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April in your garden

With the clocks going on an hour the other weekend means we will have longer daylight hours. Spring is now with us so it could very well be the ideal opportunity to start spending more time in the greenhouse as, hopefully, warmer weather is just around the corner – well it was but now we appear to be experiencing a bit of a cold snap! April can be a busy month not only for the continued sowing of flower and vegetable seeds, but hanging baskets and containers can also start being prepared. Also if conditions are right, why not start on the lawn!

Flowers

Seed of half-hardy bedding plants may be sown in trays in greenhouses or on windowsills,  pricked out when large enough to handle into individual pots, remembering to water regularly and given a weekly feed. Summer bedding plants raised earlier can be planted into hanging baskets or containers and grown on in the greenhouse until moving outdoors at the end of May/early June, depending on weather conditions. A wide range of hardy annuals can be sown in their flowering positions and these would include cornflower, cosmea, echium, helichrysum, limnanthes and matthiola. Sweet Peas may also be sown outside in their flowering position. Spring flowering plants such as primroses and pansies should still be looked after by removing any dead-heads or fading flower-heads to encourage further flowers.

It’s also a good idea for plant support frames to be placed over clumps of tall perennials letting new stems grow through them which will completely hide the supports.

Bulbs

Begonia tubers can still be planted into pots for growing in the greenhouse, remembering to make sure the concave part of the tuber is uppermost and lightly covered with compost. A weekly feed is recommended and as they grow can be potted on. Towards the end of the month plant dahlia tubers outdoors, if weather conditions are suitable, with a 10cm (4″) covering of soil, however, if it is still cold in your area leave planting until later in the month.  To prolong the flowering period of gladioli plant at intervals. For filling in gaps in the garden, lilies can be grown in pots enabling you to move them around.

Fruit

A good thick layer of well-rotted organic matter can be used for mulching any type of fruit. Summer and autumn fruiting raspberries that have been newly planted should be cut back to approximately 23cm (9″) from the base. To encourage early flowers cover strawberry plants with cloches. Early rhubarb should be harvested now; remember to remove any flower spikes that may develop. Keep a check on plants for pest and disease, taking any preventative action if needed.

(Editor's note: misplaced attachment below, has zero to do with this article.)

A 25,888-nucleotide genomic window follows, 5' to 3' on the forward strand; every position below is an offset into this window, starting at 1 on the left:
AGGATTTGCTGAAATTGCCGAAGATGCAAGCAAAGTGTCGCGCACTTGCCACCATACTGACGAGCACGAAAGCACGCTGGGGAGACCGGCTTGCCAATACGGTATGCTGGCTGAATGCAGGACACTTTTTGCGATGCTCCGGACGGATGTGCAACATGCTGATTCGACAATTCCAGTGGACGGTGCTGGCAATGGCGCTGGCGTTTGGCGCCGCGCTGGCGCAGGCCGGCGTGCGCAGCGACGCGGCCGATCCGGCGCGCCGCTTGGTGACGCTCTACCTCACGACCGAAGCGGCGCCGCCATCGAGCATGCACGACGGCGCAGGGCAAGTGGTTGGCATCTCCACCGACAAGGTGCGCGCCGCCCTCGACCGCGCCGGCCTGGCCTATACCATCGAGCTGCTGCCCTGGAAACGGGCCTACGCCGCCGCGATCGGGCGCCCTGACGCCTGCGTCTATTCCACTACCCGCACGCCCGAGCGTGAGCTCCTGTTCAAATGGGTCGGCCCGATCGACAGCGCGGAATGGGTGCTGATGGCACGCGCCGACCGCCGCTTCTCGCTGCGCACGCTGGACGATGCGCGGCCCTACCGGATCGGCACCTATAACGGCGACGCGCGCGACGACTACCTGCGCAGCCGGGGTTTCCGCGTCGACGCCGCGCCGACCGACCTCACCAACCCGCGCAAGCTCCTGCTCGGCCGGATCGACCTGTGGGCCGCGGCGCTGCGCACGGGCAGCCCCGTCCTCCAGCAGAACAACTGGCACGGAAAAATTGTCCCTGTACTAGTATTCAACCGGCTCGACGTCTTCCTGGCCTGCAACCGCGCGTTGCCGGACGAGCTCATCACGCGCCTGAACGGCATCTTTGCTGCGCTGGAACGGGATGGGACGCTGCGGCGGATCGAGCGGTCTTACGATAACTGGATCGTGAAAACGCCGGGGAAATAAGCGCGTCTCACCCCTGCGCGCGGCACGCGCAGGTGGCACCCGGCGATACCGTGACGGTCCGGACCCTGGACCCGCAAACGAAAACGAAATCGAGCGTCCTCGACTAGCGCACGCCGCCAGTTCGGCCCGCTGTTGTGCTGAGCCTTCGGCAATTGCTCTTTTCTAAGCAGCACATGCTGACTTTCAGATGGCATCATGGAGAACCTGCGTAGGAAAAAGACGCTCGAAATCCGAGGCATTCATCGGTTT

Vegetables

Many vegetables can be sown in the greenhouse to obtain an early start. Sowings can be made of runner and french beans, aubergine, capsicum, celeriac, courgette and marrow.  Towards the end of April sowings of cucumber and melon may be made. Seed of tomato can also be sown now in a warm place which will provide plants for either planting out in early June or growing on in an unheated greenhouse. Herbs can be sown in the greenhouse and many can be sown outdoors. Cauliflower seedlings produced from seed sown earlier may be pricked out and placed in seed trays for growing on so plantings can be made later in spring. Continue to make sowings of carrot and lettuce on a regular basis. Second early potatoes should be planted during the early part of the month and main crop varieties towards the end. Onion Sets, along with seedlings already grown, can be planted in rows remembering to leave enough space so as you can use the hoe for weeding. If shallots haven’t already been planted they should be done so as soon as possible. Leeks can be sown in the nursery bed and then transplanted into their final rows in the summer. Plant asparagus crowns in beds that have been prepared well. Previous herb cuttings from last summer that were potted up which are now well-rooted can be potted up separately. Sweet Corn seed can be sown in warm conditions at this time so that plants will be ready for planting outside in early summer.

Lawns

Provided the weather is mild and the grass is growing, applications of lawn fertilisers and weedkillers can be made to established lawns. Should moss have become a problem, treat with a moss killer. Rake out dead moss and then fork over so that growth and surface drainage will be improved. Apply lawn fertiliser to promote strong, healthy growth. Depending on growth regular mowings may be necessary. Keeping a regular check on weeds is essential so that they can be dug out. It is the best month for sowing grass seed and our Rapid Green Lawn seed will solve all your problems!

General

Early sowings outside may prove difficult due to the cold and wet soil at this time, therefore, by warming up the soil of prepared areas with cloches it will protect from frost and rain. It is ideal to leave the cloches in place for at least two or three weeks when the soil can be raked prior to seed sowing and planting out of young seedlings. Replace the cloches giving the young plants a good start.

Keep an eye out for slugs and snails with the use of slug pellets if needed, of course, following directions on box.

Ponds

It is important to remove blanketweed with a rake so that it doesn’t take over. Check wiring and clean filters thoroughly of fountain pumps that have been stored away for the winter before placing back in the pond. Established waterlilies should be fed with a specially formulated feed.

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